— Published 1 July 2021

Women win a new battle for the Tokyo Games

Breastfeeding Olympics

Unexpected but welcome. In less than forty-eight hours, the Olympic movement has opened the door to gender equality a little wider. And it has given the women’s cause a major boost.

In the wake of Brigitte Henriques’ clear victory in the race for the presidency of the French National Olympic Committee (CNOSF), becoming the first woman to head the body, Japanese organisers announced that they would allow breastfeeding athletes to bring their children to the Tokyo Games.

Last March, the organising committee had explained that the ban on foreign spectators entering Japan would also apply to athletes’ families. It said that there would be no exceptions to this rule.

But several athletes and young mothers campaigned via social media to obtain the right to travel with their children. Leading the way was Canadian basketball player Kim Gaucher (pictured above). She explained that, in the current situation, the IOC and Japanese organisers left her with no alternative but to give up the Tokyo Games or spend 28 days without her three-month-old daughter, Sophie, whom she chose to breastfeed.

“Today I am forced to choose between being a breastfeeding mother or an Olympic athlete. I can’t have both. Tokyo said no friends, no family, no exceptions,” she explained in a video posted on her Instagram account.

American marathoner Aliphine Tuliamuk, winner of the February 2020 Olympic trials, followed suit. She said she could not “imagine going to the Games without her five-month-old daughter”, Zoe, whom she is breastfeeding.

Both athletes were heard. The Tokyo Games organising committee announced in a statement on Wednesday, June 30th, that it had relaxed its rules. “After carefully considering the unique situation faced by athletes with breastfed children, we are pleased to confirm that, if necessary, breastfed children will be able to accompany athletes to Japan,” it said.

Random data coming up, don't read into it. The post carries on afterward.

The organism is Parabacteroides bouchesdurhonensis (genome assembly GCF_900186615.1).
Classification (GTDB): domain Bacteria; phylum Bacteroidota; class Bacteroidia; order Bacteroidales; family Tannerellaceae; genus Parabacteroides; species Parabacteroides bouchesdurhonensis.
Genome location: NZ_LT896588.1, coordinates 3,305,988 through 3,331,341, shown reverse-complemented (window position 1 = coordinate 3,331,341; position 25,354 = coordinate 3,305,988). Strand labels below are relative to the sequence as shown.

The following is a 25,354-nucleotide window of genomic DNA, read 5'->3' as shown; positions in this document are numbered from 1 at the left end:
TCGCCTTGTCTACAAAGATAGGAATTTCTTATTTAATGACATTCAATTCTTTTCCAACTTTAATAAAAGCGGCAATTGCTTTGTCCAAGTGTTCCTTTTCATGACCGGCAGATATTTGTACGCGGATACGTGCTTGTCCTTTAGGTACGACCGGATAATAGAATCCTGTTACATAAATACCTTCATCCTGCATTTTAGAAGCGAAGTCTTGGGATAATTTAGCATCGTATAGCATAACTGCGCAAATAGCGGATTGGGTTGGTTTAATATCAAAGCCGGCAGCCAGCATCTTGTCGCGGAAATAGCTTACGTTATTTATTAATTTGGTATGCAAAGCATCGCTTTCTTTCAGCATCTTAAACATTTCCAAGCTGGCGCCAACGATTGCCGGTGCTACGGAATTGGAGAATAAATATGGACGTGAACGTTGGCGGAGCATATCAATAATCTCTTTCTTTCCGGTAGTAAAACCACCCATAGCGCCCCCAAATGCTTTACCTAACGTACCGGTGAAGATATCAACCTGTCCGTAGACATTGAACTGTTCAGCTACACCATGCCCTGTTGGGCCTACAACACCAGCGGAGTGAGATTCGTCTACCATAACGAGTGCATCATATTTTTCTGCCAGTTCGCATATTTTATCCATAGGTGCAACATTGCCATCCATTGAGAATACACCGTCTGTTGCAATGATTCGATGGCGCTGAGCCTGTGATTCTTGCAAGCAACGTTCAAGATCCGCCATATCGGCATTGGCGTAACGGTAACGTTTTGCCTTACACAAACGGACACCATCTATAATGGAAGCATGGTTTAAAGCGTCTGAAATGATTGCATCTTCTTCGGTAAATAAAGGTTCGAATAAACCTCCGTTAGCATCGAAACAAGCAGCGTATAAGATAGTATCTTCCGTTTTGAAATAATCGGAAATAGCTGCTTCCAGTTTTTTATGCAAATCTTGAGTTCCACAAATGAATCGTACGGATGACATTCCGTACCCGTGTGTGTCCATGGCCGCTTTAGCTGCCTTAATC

Note: breastfed children will not be accommodated in the athletes’ village. They will have to be in approved hotels. It is up to the mothers to organize the logistics to enable them to continue breastfeeding while participating in the competitions. Not a simple task.

Coincidentally, the announcement by the Japanese organisers came on the same day as the verdict of the Court of Arbitration for Sport (CAS) concerning the Canadian boxer Mandy Bujold. The young woman had appealed against the IOC’s decision in May not to allow her to participate in the Games, as her world ranking was insufficient to qualify for a quota for the Olympic tournament.

But the Canadian boxer explained that the birth of her daughter Kate Olympia in November 2018 had forced her to stay away from the rings for many months. When she returned, the sanitary crisis disrupted the international calendar. Mandy Bujold then prepared to go get her ticket to the Games at the last Olympic qualifying tournament, scheduled in Argentina. But it was cancelled because of the COVID-19 pandemic.

Rejected by the IOC, her case was deemed admissible by the Court of Arbitration for Sport. In Tokyo, Mandy Bujold will become the first Canadian to participate in two consecutive Olympic Games in boxing. She took 5th place in Rio in 2016.